South Africa battles rapid rise of COVID-19 in Johannesburg and beyond; restrictions ordered
A rapid resurgence of the coronavirus is slamming South Africa’s largest city, Johannesburg, and threatens to overwhelm its hospitals.
Faced with the increase, apparently driven by the Delta variant, first discovered in India, President Cyril Ramaphosa on Sunday reintroduced tough restrictions including a ban on alcohol sales and an extended nightly curfew.
Johannesburg, a city of 5 million, and the surrounding Gauteng province account for about 60% of the country’s new daily infections. South Africa’s seven-day rolling average of daily new cases doubled over the last two weeks from 10 new cases per 100,000 people on June 10 to 22 per 100,000 people on Thursday, according to Johns Hopkins University.
South Africa’s rising cases are part of a rampant resurgence across Africa with a peak that is expected to exceed those of earlier waves as the continent’s 54 countries struggle to vaccinate even a small percentage of their populations.
The steep rise of cases in Gauteng has not yet reached its peak, bringing authorities to consider increased restrictions on public gatherings and liquor sales. South Africa’s vaccination drive has had a slow start. To date, about 2.5 million people in the country of 60 million have received at least one jab.
The 35-year-old man was swimming off the San Mateo County coast. The beach was ordered closed.
The military has sent medical personnel to help treat the growing number of patients. Hospitals in Gauteng province are so full that many patients are being sent to medical facilities hours away in Mpumalanga and North West provinces, Lucky Mpeko, a director at QRS ambulance services, told the Associated Press.
“The normal practice is that a patient must be taken to the closest hospital to their home, but that has not been possible because hospitals are full; they do not have beds,” said Mpeko.
“Even when you are allowed to bring a patient to a hospital,” he said, “you will have queue [wait in line] for two or three hours while they try to find space for your patient.”
Mpeko said taxis, under normal circumstances, take 30 to 45 minutes to transport a patient to a hospital, but now the time is often hours because they must drive such long distances.
The Beta variant, first identified in South Africa, continues to dominate here. The Alpha and Delta variants are also here, but they are responsible for a minority of cases, according to health experts.
This week, health faculty at the University of the Witwatersrand in Johannesburg demonstrated against the government’s management of the crisis and called on authorities to urgently reopen Charlotte Maxeke Hospital in Johannesburg, a designated COVID-19 center. Some parts of the hospital were gutted by a fire in April, and more than 700 patients were evacuated. Initially, officials said the hospital would be reopened within two weeks, but two months later it’s still closed.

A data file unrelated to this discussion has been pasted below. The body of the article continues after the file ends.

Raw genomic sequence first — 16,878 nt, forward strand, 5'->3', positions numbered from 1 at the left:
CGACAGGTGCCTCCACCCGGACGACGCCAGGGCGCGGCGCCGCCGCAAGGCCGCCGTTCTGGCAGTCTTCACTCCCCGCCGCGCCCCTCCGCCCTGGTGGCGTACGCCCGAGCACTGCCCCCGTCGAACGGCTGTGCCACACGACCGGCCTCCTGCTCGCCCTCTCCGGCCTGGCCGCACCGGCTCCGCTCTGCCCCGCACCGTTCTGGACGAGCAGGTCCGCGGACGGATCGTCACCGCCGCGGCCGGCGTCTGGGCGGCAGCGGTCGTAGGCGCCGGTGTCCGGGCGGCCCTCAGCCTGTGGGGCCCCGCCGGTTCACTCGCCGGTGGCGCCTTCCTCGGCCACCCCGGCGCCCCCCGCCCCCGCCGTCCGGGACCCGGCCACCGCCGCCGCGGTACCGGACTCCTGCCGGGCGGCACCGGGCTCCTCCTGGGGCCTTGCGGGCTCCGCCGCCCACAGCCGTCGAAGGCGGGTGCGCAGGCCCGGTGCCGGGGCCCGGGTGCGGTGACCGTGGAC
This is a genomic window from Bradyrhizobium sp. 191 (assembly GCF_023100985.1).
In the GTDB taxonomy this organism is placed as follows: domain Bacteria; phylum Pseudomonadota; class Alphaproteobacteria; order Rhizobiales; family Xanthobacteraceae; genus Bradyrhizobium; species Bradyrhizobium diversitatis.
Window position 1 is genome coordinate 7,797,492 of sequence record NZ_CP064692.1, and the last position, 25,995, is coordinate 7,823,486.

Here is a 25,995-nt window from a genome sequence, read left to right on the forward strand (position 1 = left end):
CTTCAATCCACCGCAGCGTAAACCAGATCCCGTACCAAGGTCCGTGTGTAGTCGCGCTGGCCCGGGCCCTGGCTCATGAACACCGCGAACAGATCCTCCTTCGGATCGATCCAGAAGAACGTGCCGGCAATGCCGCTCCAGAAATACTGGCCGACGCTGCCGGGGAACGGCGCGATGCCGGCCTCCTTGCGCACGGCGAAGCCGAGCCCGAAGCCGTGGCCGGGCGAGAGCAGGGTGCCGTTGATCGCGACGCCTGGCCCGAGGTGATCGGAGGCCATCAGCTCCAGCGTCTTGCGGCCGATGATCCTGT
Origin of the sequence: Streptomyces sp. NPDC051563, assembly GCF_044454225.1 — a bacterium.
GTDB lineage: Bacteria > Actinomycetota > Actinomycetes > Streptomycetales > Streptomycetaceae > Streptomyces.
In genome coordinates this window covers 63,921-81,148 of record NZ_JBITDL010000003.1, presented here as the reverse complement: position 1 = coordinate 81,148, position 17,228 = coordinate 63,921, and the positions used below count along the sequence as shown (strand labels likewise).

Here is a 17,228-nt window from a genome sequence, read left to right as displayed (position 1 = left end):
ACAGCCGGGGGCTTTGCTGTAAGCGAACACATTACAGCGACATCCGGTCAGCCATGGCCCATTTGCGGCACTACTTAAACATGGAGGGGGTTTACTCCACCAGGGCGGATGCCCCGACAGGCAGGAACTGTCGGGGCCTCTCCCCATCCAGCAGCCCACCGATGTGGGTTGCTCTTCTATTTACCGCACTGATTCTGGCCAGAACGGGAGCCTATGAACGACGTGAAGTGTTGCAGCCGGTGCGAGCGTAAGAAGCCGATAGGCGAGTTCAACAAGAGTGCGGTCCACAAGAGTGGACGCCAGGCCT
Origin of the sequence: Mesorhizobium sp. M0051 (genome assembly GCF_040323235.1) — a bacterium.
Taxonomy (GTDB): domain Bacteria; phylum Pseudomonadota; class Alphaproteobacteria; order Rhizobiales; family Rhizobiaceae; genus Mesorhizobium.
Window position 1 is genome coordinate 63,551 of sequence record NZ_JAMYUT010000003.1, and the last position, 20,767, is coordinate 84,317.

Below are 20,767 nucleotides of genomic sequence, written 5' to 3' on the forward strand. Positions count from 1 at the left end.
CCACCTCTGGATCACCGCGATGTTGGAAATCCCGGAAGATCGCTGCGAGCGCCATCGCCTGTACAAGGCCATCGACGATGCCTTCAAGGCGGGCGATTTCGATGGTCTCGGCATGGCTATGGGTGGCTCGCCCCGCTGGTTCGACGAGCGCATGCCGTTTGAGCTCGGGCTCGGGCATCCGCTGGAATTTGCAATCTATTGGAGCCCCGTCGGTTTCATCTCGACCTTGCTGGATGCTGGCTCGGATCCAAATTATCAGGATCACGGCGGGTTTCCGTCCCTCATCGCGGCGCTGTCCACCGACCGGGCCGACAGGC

“It is having a huge impact. We are talking about a 1,000-bed hospital being closed in the middle of a pandemic, with a wave that is not comparable to the ones we previously had,” said professor Johnny Mahlangu, head of Wits university’s pathology school and a participant in the protests.
“This hospital has been declared as a COVID-19 treating facility and it is missing in action, and that is negatively affecting us,” he said. “The province is currently under siege from the pandemic, and opening this facility will help us manage it.”
On Friday, the opposition Economic Freedom Fighters protested in the capital, Pretoria, against the slow pace of vaccinations.
South Africa’s sluggish rate of vaccinations is blamed for contributing to the new surge. The country has had a shortage of vaccines, among other problems causing delays.
On Thursday, acting Health Minister Mamoloko Kubayi-Ngubane announced South Africa would soon include people age 50 years and older as eligible to be vaccinated as the country sought to expand its inoculations. So far, vaccinations have been limited to healthcare workers, people 60 and older, and schoolteachers.
This week, 300,000 doses of the Johnson & Johnson vaccine were allocated to start vaccinating teachers and other workers in the education sector.
Must-read stories from the L.A. Times
Get the day's top news with our Today's Headlines newsletter, sent every weekday morning.
You may occasionally receive promotional content from the Los Angeles Times.